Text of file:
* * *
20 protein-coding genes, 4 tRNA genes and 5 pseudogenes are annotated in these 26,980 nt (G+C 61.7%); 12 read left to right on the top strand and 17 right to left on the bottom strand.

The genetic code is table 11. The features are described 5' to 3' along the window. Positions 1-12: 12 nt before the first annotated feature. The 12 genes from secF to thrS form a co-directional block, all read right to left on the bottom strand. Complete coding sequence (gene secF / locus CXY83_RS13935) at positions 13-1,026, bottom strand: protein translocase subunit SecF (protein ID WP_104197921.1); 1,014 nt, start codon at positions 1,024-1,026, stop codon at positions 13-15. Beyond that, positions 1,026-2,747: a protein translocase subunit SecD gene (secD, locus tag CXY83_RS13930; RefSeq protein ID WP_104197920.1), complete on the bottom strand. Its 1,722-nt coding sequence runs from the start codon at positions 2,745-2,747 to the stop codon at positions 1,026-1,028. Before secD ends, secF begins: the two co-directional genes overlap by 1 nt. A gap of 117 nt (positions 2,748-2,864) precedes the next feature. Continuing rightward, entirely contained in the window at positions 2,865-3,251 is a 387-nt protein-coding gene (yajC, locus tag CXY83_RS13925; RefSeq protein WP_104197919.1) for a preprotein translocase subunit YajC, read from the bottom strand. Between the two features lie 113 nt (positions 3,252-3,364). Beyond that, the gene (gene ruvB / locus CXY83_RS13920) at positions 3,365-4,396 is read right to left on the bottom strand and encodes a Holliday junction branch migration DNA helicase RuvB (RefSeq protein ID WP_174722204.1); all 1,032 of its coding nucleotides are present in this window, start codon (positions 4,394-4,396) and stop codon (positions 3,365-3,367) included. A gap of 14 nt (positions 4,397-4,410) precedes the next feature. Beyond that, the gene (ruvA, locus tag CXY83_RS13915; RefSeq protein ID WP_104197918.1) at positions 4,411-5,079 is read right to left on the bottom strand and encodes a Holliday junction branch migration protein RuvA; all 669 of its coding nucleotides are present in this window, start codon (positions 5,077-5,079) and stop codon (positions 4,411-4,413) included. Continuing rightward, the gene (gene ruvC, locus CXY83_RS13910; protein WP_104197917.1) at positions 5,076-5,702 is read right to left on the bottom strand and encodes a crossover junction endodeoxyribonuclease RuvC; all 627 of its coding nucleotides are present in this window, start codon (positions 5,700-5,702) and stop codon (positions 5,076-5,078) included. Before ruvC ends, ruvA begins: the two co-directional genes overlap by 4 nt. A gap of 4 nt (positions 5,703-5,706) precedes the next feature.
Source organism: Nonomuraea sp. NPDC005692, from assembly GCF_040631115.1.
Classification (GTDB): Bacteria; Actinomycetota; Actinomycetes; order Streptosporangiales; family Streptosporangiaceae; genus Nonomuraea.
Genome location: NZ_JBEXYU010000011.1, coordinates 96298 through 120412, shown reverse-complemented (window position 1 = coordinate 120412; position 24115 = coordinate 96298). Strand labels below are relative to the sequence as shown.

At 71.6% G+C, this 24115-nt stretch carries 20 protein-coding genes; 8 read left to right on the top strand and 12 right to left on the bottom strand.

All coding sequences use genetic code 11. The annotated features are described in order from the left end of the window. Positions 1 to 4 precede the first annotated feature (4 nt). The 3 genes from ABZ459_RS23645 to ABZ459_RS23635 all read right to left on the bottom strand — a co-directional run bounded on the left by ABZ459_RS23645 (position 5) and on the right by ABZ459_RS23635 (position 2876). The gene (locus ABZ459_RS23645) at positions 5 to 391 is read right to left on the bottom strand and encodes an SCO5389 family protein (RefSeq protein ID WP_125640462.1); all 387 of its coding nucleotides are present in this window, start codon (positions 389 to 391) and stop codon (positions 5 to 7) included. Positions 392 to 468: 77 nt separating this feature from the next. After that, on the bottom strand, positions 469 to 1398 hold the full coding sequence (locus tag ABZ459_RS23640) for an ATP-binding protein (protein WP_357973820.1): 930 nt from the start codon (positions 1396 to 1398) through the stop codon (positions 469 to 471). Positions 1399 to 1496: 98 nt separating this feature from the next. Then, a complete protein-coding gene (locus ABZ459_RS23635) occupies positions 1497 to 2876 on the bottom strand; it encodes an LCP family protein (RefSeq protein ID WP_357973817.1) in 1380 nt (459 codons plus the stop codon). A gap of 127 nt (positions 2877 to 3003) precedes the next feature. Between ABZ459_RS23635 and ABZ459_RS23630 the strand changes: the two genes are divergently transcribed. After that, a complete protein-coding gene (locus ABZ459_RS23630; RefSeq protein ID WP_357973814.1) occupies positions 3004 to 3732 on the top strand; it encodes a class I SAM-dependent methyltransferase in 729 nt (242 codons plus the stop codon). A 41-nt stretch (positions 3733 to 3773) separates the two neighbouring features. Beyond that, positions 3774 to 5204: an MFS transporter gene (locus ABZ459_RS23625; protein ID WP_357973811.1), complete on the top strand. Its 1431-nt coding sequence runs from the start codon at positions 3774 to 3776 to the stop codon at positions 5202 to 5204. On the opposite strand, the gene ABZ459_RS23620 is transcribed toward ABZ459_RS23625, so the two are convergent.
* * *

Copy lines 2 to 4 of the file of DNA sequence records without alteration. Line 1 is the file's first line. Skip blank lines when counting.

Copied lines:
The genetic code is table 11. The features are described 5' to 3' along the window. Positions 1-12: 12 nt before the first annotated feature. The 12 genes from secF to thrS form a co-directional block, all read right to left on the bottom strand. Complete coding sequence (gene secF / locus CXY83_RS13935) at positions 13-1,026, bottom strand: protein translocase subunit SecF (protein ID WP_104197921.1); 1,014 nt, start codon at positions 1,024-1,026, stop codon at positions 13-15. Beyond that, positions 1,026-2,747: a protein translocase subunit SecD gene (secD, locus tag CXY83_RS13930; RefSeq protein ID WP_104197920.1), complete on the bottom strand. Its 1,722-nt coding sequence runs from the start codon at positions 2,745-2,747 to the stop codon at positions 1,026-1,028. Before secD ends, secF begins: the two co-directional genes overlap by 1 nt. A gap of 117 nt (positions 2,748-2,864) precedes the next feature. Continuing rightward, entirely contained in the window at positions 2,865-3,251 is a 387-nt protein-coding gene (yajC, locus tag CXY83_RS13925; RefSeq protein WP_104197919.1) for a preprotein translocase subunit YajC, read from the bottom strand. Between the two features lie 113 nt (positions 3,252-3,364). Beyond that, the gene (gene ruvB / locus CXY83_RS13920) at positions 3,365-4,396 is read right to left on the bottom strand and encodes a Holliday junction branch migration DNA helicase RuvB (RefSeq protein ID WP_174722204.1); all 1,032 of its coding nucleotides are present in this window, start codon (positions 4,394-4,396) and stop codon (positions 3,365-3,367) included. A gap of 14 nt (positions 4,397-4,410) precedes the next feature. Beyond that, the gene (ruvA, locus tag CXY83_RS13915; RefSeq protein ID WP_104197918.1) at positions 4,411-5,079 is read right to left on the bottom strand and encodes a Holliday junction branch migration protein RuvA; all 669 of its coding nucleotides are present in this window, start codon (positions 5,077-5,079) and stop codon (positions 4,411-4,413) included. Continuing rightward, the gene (gene ruvC, locus CXY83_RS13910; protein WP_104197917.1) at positions 5,076-5,702 is read right to left on the bottom strand and encodes a crossover junction endodeoxyribonuclease RuvC; all 627 of its coding nucleotides are present in this window, start codon (positions 5,700-5,702) and stop codon (positions 5,076-5,078) included. Before ruvC ends, ruvA begins: the two co-directional genes overlap by 4 nt. A gap of 4 nt (positions 5,703-5,706) precedes the next feature.
Source organism: Nonomuraea sp. NPDC005692, from assembly GCF_040631115.1.
Classification (GTDB): Bacteria; Actinomycetota; Actinomycetes; order Streptosporangiales; family Streptosporangiaceae; genus Nonomuraea.